Milking parlour considerations when reducing milk production
If you're reducing the number of times you milk your cows each day, you may need to make adjustments to your parlour and bulk tank cooling.
These considerations may not be applicable to all dairies and you should always consult a Parlour Safe accredited technician before making any adjustments to your parlour settings.
Moving from three times-a-day milking to twice-a-day
The most important machine setting is the Automatic Cluster Removal (ACR) flow rate. A herd milking three times a day with a good milking routine would typically have a switch point between 600 – 800 g/min and a 10 second final delay.
A more suitable cluster take off setting for a twice a day milked herd would be 350 – 450 g/min with a 10 second final delay.
Twice-a-day milking to once-a-day
Dropping down to once a day milking is unlikely to require setting changes but some points for you to consider are:
- Milk yield per milking and milk flow rate will increase which may put strain on a milking machine that is already marginally specified. Pay particular attention to the milk clearance rates from the claw piece, liner slippage and vacuum stability at the receiver vessel
- The influence of slow milking cows will become even more pronounced, particularly in a swing over parlours
- Reducing frequency of milking of cows which already have subclinical infection is likely to increase Somatic Cell Counts further. These cows will not be seen after milking for another 24 hours so it is important to ensure they are milked evenly on all 4 quarters and teats are thoroughly disinfected after milking. In other words, good cluster position is even more important.
- A missed developing mastitis case will now not be seen for a further 24 hrs so having an excellent mastitis detection routine in place will be key
Fixed duration milking
In a very small number of instances, you may use a maximum duration of milking setting. If this is applied, it will need to be either adjusted or deactivated where milking frequency is reduced.
Milk plant cleaning and disinfection
Don’t forget to check and, if necessary, alter the timing and sequencing of plant cleaning, particularly where acid and alkaline cleaners or hot/cold systems are used at alternate milkings.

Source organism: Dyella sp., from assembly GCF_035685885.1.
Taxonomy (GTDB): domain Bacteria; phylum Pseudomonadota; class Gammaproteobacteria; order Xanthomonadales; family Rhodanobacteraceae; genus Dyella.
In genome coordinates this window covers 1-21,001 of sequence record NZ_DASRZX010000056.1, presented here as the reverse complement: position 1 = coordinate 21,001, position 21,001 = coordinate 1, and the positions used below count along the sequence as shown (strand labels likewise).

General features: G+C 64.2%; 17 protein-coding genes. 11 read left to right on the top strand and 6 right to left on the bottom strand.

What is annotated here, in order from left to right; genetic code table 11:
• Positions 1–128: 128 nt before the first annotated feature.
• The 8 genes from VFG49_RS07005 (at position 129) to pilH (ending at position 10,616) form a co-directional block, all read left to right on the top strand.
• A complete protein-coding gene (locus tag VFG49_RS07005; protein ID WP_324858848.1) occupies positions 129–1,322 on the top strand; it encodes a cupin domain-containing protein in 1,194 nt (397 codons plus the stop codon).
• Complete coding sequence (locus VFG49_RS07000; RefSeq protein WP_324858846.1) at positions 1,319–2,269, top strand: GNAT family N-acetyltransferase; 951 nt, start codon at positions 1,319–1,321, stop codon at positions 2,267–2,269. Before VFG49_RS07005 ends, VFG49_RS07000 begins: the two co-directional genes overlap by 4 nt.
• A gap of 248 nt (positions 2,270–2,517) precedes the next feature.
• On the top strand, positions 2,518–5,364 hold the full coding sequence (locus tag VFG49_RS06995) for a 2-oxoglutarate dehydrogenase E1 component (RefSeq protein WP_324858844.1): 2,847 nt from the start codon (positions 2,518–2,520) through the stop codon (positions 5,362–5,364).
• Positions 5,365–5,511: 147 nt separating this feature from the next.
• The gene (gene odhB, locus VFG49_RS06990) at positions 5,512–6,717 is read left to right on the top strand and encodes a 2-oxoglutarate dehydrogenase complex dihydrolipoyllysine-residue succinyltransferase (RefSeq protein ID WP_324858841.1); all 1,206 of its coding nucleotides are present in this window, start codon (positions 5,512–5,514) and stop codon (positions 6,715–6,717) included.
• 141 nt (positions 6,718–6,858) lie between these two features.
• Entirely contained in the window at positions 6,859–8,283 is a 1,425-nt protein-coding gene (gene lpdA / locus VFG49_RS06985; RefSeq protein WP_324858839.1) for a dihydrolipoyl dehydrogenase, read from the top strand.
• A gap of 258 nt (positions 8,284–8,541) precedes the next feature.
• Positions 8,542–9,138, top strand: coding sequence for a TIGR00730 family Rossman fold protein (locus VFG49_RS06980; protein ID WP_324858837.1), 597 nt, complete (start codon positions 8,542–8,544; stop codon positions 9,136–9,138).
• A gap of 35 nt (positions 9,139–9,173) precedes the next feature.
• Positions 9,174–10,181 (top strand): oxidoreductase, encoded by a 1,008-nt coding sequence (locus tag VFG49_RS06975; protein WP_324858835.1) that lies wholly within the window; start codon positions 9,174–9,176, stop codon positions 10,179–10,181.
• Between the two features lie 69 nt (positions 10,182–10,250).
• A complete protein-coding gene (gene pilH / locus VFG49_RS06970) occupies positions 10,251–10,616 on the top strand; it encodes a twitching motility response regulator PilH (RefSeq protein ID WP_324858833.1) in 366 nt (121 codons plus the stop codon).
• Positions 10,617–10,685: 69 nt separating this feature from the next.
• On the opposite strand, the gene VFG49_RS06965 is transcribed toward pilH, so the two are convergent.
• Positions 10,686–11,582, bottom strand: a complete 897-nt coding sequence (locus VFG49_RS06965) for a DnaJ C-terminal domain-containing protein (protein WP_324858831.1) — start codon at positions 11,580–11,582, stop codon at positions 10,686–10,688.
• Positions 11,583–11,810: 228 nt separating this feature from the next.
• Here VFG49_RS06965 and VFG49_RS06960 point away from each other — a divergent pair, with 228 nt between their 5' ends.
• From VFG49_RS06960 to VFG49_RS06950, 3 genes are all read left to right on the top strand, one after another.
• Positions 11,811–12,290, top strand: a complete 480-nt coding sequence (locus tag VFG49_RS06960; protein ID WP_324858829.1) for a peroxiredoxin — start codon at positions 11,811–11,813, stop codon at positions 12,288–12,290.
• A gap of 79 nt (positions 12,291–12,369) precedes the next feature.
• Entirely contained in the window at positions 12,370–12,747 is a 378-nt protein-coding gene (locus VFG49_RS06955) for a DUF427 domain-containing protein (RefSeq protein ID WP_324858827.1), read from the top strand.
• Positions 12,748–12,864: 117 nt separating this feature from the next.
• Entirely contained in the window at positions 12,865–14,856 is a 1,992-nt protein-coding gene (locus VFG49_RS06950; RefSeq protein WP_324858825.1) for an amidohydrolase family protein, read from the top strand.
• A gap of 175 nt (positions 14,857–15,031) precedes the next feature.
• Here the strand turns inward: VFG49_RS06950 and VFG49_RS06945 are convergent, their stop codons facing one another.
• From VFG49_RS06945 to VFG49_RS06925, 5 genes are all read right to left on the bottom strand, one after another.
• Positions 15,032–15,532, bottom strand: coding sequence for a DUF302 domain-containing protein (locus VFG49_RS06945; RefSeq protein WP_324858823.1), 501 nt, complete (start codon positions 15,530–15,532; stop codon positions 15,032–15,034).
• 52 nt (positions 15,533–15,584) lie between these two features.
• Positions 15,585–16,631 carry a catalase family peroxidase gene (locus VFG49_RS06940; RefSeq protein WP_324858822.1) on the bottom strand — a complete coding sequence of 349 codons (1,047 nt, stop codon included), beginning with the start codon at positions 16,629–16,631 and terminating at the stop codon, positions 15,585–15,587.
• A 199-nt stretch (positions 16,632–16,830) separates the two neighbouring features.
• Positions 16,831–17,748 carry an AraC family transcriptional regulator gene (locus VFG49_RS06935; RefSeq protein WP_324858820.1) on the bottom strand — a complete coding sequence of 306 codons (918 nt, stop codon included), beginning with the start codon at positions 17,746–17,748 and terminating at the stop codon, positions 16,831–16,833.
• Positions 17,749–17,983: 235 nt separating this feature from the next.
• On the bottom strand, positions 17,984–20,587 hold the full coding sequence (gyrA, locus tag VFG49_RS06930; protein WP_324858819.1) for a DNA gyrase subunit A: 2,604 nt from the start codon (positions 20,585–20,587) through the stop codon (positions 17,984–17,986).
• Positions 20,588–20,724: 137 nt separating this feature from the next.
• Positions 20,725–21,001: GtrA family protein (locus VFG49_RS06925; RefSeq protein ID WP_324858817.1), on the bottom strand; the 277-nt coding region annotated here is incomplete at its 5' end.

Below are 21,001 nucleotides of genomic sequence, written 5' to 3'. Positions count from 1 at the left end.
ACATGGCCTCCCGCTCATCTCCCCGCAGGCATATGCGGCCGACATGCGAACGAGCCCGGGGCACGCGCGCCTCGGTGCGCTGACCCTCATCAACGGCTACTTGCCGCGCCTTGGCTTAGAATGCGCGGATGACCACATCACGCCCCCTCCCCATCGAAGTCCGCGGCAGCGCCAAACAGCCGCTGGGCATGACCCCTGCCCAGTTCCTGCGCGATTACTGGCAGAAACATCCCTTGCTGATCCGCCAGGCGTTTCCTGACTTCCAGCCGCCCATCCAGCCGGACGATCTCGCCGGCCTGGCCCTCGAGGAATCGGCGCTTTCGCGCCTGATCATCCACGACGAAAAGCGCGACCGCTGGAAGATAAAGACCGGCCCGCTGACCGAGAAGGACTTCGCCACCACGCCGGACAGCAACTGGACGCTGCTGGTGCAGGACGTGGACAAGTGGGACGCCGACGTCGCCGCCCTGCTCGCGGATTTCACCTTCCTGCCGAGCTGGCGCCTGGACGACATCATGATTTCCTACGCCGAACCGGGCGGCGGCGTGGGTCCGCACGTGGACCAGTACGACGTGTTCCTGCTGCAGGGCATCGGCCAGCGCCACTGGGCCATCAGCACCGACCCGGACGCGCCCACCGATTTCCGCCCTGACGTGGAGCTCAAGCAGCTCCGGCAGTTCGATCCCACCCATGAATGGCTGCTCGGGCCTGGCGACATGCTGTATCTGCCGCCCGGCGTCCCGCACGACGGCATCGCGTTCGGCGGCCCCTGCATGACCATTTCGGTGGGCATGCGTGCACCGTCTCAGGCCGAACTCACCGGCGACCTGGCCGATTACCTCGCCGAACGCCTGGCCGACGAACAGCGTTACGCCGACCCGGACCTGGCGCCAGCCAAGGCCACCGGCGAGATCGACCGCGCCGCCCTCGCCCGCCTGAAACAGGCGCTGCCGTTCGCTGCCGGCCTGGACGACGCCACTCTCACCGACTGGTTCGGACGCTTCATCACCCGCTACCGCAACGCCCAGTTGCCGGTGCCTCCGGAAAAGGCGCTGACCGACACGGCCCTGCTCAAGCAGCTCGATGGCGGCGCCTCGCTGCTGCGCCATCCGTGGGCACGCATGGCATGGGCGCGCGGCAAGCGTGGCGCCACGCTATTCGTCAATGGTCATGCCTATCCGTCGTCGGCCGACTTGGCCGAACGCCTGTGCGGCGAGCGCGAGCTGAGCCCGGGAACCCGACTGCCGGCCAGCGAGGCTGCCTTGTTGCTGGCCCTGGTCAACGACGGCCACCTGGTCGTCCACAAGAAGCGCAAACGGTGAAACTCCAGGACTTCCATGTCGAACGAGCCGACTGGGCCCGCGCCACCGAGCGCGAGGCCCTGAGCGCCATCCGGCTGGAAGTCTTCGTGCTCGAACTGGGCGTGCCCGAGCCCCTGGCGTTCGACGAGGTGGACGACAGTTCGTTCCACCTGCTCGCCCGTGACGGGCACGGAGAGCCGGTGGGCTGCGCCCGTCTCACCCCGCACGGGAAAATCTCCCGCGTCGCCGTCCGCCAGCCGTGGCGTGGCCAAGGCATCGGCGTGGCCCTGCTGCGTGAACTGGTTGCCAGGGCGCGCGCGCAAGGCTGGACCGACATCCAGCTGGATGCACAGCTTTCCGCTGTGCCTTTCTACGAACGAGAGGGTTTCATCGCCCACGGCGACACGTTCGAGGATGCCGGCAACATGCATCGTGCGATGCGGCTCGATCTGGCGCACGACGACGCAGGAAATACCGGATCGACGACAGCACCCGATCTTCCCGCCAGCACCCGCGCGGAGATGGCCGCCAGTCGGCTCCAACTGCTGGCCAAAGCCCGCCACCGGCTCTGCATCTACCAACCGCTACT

Bulk tank and milk cooling considerations
- If the milk pump, plate cooler and ice bank combinations are designed for a particular volume of milk, increasing the volume may potentially create cooling problems, particularly in warmer weather
- Loading a complete day’s milk into the tank at a single milking may overload the refrigeration system. Most have been designed to deal with half or quarter of their capacity at one milking for every day or every other day collection respectively
- If the refrigeration system is overloaded, it will struggle to cope with the cooling load
- Extended periods at warm temperature will increase bacterial replication rates
- The installer of the refrigeration system will be able to provide more detailed advice
- Time clocks may need to be adjusted to allow cooling system running and cleaning times to match milking times
- If milking times are to be altered it would be worth notifying the milk collection company if collection availability is to change. Cooling times may be extended so milk may not be ready for collection so quickly after milking
Acknowledgements: We thank Ian Ohnstad from The Dairy Group and John Baines from MEA for their expertise and input into this article.